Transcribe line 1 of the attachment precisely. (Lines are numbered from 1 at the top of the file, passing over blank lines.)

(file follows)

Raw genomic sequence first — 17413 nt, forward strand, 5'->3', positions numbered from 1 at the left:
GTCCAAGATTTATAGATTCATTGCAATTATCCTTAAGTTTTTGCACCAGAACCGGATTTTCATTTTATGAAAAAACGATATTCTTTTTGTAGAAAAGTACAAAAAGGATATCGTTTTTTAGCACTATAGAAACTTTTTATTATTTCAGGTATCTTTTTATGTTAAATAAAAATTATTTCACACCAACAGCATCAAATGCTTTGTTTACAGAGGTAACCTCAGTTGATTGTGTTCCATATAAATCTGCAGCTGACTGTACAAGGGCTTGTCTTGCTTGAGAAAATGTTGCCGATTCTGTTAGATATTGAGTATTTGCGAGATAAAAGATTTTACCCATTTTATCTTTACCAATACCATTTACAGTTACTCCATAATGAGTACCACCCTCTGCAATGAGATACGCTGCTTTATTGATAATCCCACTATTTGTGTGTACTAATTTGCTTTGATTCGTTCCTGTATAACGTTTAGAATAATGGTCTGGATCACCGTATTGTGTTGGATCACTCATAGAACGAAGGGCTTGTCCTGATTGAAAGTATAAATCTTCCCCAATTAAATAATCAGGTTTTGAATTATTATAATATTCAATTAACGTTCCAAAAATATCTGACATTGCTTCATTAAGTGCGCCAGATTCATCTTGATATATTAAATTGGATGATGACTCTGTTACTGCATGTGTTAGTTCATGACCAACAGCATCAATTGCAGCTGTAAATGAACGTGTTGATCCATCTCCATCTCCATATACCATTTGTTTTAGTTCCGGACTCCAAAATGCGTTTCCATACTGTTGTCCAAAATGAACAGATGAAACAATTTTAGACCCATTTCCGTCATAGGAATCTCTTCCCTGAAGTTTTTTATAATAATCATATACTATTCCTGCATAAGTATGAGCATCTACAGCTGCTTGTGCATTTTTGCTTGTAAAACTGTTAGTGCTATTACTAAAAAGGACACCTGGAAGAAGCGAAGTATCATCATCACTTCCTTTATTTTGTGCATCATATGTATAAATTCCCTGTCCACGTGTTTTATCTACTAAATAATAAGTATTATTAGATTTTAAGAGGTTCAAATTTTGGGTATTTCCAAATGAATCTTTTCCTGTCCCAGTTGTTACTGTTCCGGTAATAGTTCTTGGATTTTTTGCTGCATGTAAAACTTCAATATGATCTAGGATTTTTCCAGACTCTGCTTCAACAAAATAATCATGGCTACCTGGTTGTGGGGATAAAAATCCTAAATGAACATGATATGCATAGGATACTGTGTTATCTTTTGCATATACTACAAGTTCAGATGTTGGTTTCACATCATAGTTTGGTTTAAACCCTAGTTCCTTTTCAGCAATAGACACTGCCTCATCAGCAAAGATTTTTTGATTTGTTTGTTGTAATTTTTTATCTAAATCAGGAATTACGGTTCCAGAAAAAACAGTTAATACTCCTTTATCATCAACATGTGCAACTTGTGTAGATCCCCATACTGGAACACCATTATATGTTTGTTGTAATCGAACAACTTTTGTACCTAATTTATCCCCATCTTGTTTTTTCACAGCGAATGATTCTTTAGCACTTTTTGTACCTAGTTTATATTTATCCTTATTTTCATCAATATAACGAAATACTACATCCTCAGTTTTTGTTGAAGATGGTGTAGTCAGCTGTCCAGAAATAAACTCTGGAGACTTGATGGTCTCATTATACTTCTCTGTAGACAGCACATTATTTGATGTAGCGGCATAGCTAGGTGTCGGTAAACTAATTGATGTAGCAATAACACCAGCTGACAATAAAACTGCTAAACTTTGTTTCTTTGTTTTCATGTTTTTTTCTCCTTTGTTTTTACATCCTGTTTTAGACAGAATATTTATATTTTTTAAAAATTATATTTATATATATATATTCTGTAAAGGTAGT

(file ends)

Raw genomic sequence first — 17413 nt, forward strand, 5'->3', positions numbered from 1 at the left: